British vets warn against throwing sticks for dogs

British vets on Wednesday warned against throwing sticks for dogs to chase, saying that thousands of pets every year impale themselves or get dangerous infections from biting into the wood.

"Our message is that these injuries are severe and are preventable simply by using dog-safe toys as alternatives to sticks," said Sean Wensley, president of the British Veterinary Association (BVA).

The warnings came after a report in The Times newspaper about a collie in Scotland named Maya, who suffered a punctured tongue and damaged larynx from getting a stick stuck in her throat.

"Stick injuries may not be initially obvious and may cause long-term problems," Sarah Stevenson of Bishopbriggs Veterinary Centre in Glasgow, which treated Maya, was quoted as saying.

"For these reasons, we are warning against throwing or encouraging their dog to play with or chase sticks," she added.

Grace Webster, president of the BVA in Scotland, echoed the concerns, telling The Times: "Throwing sticks for your dog can be dangerous."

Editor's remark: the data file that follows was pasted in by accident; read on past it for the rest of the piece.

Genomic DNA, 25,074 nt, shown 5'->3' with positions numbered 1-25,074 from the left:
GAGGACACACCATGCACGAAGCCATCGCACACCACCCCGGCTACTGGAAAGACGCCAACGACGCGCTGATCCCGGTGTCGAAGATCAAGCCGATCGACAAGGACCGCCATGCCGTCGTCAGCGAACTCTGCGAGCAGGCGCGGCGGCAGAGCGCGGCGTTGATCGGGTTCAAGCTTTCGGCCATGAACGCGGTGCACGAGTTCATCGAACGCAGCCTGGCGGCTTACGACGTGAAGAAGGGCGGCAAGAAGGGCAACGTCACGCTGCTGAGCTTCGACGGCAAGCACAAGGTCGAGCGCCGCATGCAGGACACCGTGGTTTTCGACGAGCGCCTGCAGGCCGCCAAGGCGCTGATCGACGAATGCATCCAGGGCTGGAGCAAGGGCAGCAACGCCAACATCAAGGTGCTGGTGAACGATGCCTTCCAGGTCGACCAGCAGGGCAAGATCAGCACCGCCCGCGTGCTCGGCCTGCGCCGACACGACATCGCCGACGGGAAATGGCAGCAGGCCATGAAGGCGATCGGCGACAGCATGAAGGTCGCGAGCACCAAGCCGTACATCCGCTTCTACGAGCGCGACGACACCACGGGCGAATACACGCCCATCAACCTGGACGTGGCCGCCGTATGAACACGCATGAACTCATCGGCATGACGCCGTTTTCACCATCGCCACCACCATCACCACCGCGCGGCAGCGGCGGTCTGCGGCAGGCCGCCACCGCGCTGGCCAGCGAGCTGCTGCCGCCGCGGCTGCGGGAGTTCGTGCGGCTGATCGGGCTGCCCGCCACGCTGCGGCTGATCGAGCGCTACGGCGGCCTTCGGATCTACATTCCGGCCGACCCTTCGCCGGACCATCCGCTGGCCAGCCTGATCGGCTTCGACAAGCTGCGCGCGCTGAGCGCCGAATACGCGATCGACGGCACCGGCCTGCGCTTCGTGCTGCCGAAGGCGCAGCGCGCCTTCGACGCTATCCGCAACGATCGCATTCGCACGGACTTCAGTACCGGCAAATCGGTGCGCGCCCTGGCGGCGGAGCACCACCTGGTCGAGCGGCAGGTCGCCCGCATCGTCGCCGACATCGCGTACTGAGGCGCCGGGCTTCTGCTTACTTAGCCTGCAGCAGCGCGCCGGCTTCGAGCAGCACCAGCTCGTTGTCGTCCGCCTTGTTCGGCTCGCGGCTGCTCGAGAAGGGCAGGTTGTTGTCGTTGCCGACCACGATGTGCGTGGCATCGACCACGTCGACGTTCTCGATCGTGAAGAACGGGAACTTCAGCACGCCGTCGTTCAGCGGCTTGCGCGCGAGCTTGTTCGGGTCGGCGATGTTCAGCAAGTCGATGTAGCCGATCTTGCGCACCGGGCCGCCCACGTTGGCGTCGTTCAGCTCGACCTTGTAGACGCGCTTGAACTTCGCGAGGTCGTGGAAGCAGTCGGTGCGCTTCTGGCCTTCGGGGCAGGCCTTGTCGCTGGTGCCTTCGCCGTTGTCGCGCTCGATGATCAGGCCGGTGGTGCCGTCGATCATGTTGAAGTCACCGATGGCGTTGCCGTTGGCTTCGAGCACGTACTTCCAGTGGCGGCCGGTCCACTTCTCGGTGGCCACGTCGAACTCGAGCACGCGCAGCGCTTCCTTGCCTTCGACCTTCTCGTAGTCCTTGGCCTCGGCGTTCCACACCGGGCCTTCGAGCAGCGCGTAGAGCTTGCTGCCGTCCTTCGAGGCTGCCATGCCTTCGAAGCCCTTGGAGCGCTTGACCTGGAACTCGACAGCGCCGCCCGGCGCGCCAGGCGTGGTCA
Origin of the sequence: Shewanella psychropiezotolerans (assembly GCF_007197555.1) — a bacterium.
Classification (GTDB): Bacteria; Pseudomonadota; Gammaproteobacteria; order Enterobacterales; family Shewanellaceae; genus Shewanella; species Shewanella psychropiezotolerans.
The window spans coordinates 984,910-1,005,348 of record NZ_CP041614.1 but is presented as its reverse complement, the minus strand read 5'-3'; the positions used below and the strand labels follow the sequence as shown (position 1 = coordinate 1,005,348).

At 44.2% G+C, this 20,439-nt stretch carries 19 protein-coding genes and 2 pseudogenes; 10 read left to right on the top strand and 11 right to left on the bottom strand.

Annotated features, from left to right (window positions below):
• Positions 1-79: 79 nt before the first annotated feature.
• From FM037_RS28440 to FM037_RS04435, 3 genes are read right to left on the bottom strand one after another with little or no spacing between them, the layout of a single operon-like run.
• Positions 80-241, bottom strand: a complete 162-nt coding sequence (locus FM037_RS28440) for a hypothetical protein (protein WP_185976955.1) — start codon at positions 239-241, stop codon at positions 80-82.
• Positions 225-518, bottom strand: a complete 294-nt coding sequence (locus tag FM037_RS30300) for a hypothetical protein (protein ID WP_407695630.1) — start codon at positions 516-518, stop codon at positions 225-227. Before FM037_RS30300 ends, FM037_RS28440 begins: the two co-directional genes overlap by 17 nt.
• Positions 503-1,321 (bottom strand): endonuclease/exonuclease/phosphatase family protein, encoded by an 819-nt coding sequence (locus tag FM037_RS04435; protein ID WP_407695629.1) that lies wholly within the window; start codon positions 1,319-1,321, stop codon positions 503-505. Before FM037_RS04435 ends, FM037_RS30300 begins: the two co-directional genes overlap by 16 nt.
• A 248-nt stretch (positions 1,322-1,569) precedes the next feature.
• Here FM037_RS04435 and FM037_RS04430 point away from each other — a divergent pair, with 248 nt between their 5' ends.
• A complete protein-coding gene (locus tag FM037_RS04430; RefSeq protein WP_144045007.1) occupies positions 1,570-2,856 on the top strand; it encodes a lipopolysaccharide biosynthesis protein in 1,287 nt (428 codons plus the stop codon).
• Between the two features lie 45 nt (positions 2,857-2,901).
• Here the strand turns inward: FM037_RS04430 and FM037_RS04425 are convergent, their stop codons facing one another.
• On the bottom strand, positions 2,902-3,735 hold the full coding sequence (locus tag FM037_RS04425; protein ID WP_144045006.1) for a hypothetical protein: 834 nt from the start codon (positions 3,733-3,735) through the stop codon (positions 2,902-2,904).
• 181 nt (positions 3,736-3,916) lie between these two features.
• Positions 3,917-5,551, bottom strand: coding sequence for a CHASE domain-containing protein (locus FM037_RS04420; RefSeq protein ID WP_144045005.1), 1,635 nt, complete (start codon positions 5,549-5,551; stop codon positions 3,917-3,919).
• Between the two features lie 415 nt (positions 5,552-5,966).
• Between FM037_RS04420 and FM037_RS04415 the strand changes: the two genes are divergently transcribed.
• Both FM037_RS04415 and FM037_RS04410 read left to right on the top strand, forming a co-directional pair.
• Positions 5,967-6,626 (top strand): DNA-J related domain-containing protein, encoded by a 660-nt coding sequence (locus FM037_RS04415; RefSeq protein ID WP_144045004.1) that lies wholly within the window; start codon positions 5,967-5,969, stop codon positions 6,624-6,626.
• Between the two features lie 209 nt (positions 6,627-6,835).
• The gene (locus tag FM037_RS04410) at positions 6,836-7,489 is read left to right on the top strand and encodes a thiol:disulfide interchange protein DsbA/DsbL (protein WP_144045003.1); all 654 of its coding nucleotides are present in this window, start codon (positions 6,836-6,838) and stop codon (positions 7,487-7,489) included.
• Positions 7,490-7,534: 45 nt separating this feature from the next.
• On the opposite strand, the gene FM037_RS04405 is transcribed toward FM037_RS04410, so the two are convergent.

Wensley said that, on average, one dog a month is treated for an from a piece of in each of the more than 5,000 practices in Britain.

"We see terrible penetrative wounds to the mouth, neck and sometimes the chest... These can be really serious, life-threatening injuries," he said.

The two main types of injuries are impaling themselves on sticks as they run and dogs getting fragments of wood from chewed sticks into their mouth and throat, causing potentially fatal infections.


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Citation: British vets warn against throwing sticks for dogs (2016, January 20) retrieved 4 March 2021 from https://phys.org/news/2016-01-british-vets-dogs.html
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